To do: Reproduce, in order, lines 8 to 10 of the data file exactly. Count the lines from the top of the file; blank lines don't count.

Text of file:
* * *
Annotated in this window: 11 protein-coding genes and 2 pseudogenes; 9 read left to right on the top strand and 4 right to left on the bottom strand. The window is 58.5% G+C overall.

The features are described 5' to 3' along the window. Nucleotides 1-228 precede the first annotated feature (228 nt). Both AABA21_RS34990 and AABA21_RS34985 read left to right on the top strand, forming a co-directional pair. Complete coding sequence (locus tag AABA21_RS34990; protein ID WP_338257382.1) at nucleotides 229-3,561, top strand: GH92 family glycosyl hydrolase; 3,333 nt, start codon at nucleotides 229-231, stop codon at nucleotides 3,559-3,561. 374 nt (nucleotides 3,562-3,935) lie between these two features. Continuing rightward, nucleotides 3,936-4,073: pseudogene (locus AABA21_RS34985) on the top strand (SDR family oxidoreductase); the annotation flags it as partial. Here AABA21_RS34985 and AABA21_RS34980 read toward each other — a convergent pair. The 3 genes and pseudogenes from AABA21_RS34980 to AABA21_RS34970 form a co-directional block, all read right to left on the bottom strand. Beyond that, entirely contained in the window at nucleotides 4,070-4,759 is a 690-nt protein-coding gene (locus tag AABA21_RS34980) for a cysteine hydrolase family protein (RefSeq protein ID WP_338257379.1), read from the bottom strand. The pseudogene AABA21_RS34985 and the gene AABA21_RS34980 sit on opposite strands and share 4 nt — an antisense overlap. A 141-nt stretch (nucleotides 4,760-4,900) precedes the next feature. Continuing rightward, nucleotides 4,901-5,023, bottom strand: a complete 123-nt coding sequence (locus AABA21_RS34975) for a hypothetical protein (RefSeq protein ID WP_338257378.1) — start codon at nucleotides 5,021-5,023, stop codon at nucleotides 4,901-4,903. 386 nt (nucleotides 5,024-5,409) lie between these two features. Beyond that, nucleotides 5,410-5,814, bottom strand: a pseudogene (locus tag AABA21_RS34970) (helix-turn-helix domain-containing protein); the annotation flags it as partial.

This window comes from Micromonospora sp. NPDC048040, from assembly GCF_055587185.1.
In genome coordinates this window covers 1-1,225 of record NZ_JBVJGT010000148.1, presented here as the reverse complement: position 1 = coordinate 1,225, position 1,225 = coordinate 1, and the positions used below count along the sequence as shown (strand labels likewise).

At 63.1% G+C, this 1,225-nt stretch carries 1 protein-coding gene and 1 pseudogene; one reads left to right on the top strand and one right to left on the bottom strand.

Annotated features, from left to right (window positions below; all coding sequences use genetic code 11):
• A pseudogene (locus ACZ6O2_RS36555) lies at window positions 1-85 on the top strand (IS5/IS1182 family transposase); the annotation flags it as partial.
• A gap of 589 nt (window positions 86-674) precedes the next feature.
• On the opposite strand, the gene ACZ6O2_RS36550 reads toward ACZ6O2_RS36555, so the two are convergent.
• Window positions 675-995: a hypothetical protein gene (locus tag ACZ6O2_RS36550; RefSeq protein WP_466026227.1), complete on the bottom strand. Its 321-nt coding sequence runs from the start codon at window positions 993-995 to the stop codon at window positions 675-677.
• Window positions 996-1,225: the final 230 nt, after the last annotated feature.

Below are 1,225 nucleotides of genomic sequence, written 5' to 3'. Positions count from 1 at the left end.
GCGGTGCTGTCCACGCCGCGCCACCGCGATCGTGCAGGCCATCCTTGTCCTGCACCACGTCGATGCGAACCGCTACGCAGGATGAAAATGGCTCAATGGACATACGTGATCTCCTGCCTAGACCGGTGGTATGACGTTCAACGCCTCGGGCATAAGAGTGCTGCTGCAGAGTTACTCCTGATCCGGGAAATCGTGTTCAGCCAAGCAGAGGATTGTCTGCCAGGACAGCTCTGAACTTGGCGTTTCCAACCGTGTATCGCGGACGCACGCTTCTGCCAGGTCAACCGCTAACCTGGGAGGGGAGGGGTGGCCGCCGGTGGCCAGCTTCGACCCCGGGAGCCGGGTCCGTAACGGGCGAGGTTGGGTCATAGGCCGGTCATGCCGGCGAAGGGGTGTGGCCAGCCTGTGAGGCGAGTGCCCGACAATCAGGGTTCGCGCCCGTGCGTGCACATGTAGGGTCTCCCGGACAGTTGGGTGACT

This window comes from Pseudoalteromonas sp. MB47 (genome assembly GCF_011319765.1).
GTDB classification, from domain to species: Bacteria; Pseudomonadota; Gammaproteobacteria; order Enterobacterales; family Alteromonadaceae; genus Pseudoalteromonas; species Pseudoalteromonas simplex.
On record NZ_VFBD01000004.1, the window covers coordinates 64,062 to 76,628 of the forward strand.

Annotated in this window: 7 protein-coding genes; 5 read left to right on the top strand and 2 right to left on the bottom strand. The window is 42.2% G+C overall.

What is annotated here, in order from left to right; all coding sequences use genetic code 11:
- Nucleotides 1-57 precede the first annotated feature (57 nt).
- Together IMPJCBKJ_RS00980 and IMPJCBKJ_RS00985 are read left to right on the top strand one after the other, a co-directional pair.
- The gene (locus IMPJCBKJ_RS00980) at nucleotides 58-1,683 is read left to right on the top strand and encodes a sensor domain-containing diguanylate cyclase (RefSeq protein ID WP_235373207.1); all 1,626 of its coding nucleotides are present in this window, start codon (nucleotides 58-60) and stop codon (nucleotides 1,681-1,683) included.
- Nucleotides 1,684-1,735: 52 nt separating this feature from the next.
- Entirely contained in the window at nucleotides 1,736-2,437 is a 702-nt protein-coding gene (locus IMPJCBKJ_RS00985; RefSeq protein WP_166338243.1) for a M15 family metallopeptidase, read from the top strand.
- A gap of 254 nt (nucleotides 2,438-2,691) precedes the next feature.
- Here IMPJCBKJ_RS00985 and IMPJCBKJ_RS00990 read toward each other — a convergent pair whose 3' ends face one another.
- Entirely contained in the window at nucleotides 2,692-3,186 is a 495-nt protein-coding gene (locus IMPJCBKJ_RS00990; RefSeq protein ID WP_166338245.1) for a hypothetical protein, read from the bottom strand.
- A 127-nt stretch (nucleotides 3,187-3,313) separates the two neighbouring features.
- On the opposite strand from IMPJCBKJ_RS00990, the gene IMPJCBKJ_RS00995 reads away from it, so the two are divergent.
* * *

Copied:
• A gap of 589 nt (window positions 86-674) precedes the next feature.
• On the opposite strand, the gene ACZ6O2_RS36550 reads toward ACZ6O2_RS36555, so the two are convergent.
• Window positions 675-995: a hypothetical protein gene (locus tag ACZ6O2_RS36550; RefSeq protein WP_466026227.1), complete on the bottom strand. Its 321-nt coding sequence runs from the start codon at window positions 993-995 to the stop codon at window positions 675-677.